“Greg jumped up and started pummelling him! Bruce cried out ‘stop stop, it’s me!’ He had a few bruises on our return to Auckland.”
On reflection, Richards thinks Bruce is just like a kid who has never grown up. He enjoys the attention, and his love language is practical jokes. In Summer, Bruce will get the water pistols out. He doesn’t care about getting work papers wet, claiming that there are bigger things to worry about in life than that. Richard also admits that sometimes Bruce does get carried away, often taking things to the nth level.
Richard loves the freedom at Gilligan Sheppard, and its culture that has been heavily influenced by Bruce – we work around our lives and as long as our clients remain happy, then we don’t really care how you organise your day. With this platform, Richard has always been able to go away with the kids on their kindy/school trips, and time off has never been an issue. The firm has a family feel where you’re always supported. When people go through tough stuff, while Bruce may be the practical joker who sometimes gets out of control, he certainly has your back in those difficult times, and only wants the best outcome for you. That attitude has filtered down to those that have been here longest,
“I care about the team, there’s a lot more things in life that are certainly more important than work.”
A thought once crossed Richard’s mind about what it would be like going back to the Inland Revenue, because he now knows all the tricks of the trade, and therefore he could be quite the asshole (but also admits that no one would like him then). But no matter how tough things might’ve been over the years, he’s never once considered leaving and going anywhere else. The people who stay at Gilligan Sheppard are the ones who strongly align with the values.
Richard likes to think that he’s a bit more rational and logical than Bruce, so it complements the team. He believes he is more emotionally regulated and based on that, he is the person in charge of HR. Richard is approachable and a good listener, he will always make time for the team.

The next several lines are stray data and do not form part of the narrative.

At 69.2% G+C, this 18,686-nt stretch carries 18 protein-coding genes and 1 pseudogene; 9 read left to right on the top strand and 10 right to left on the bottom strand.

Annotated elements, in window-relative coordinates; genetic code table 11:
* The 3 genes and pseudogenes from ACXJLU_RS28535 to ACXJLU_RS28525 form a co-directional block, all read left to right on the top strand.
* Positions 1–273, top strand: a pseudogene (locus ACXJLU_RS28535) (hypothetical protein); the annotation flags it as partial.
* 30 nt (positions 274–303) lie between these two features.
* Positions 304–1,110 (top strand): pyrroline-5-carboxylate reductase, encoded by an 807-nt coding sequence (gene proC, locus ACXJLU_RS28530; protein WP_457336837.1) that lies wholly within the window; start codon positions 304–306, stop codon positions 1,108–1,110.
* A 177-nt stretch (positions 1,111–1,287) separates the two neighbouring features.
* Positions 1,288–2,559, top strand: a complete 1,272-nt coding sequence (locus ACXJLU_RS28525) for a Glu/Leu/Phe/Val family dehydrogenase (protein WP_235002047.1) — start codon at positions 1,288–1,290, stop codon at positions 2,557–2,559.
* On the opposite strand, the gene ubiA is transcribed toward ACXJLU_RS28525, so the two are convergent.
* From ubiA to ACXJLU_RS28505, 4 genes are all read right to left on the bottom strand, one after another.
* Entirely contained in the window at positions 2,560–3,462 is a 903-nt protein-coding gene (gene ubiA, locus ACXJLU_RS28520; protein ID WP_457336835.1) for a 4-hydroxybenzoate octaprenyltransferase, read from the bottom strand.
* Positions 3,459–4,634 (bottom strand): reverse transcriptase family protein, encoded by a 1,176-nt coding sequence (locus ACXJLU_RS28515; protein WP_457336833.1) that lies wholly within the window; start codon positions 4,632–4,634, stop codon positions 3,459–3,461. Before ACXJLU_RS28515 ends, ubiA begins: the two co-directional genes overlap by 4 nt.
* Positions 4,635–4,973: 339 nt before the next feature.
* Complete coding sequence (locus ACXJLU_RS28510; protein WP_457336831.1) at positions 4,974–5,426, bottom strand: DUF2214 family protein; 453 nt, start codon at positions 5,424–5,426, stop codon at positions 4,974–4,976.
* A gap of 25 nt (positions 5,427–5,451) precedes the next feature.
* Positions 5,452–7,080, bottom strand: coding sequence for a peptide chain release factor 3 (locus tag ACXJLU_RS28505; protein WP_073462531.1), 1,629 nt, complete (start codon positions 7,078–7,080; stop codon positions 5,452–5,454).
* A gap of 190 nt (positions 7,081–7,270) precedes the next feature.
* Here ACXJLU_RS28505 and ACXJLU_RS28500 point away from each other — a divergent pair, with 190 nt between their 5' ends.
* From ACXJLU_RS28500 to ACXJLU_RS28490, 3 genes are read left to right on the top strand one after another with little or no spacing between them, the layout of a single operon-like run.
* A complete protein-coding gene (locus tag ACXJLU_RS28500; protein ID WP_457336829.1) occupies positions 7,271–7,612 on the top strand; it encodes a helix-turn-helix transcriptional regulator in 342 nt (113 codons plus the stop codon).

On the technical side, Richard has created and developed the tax specialisation unit. Not only is it an outsource for other accounting firms to use, but he also uses his knowledge and learning to update and upskill the team at Gilligan Sheppard.
“It’s important to me and something I really enjoy – helping to grow others. We don’t punish mistakes here, we encourage people to fix it, learn from it and then get on with it. It’s something I try to instil in my kids too – learn to be confident in yourself, be real.”
Because of Richard’s love for tax and his competitive streak, he creates teams at our conferences to compete in a case study. He comes up with a pretend client who goes through various changes in life to do with divorce, business and property ownership and investment. The team must analyse the information provided and come up with what their recommendations are. He’s sees it as him against the team – who can find the loopholes and considerations, the real twisty scenarios that only the cream of the crop might get. Equally, when the team hear the answers, they too are engaged and think it’s pretty cool.
Richard believes it also adds to client relationships – he finds that if the team have confidence in what they are doing, they are more responsive to what clients are dealing with. And with more confidence they also enjoy the work.
“We have so much diversity at Gilligan Sheppard, we have our own marketing, a great ability to cross sell and really service our clients. So much opportunity still left to explore.”
Even though Richard doesn’t like public speaking, he gets invited to do a lot of it. He has done the CPA annual tax update several times, is on the AGN tax committee (a global network) and has been on various panels as a tax expert, including for IR Global (another global network).
Richard is a problem solver – start talking about an issue you’re having, and his brain immediately starts working on how he can help – which is a great attribute when it comes to tax, but he admits it’s not such a gift when spending time with his wife Lisa… that’s when he just needs to listen.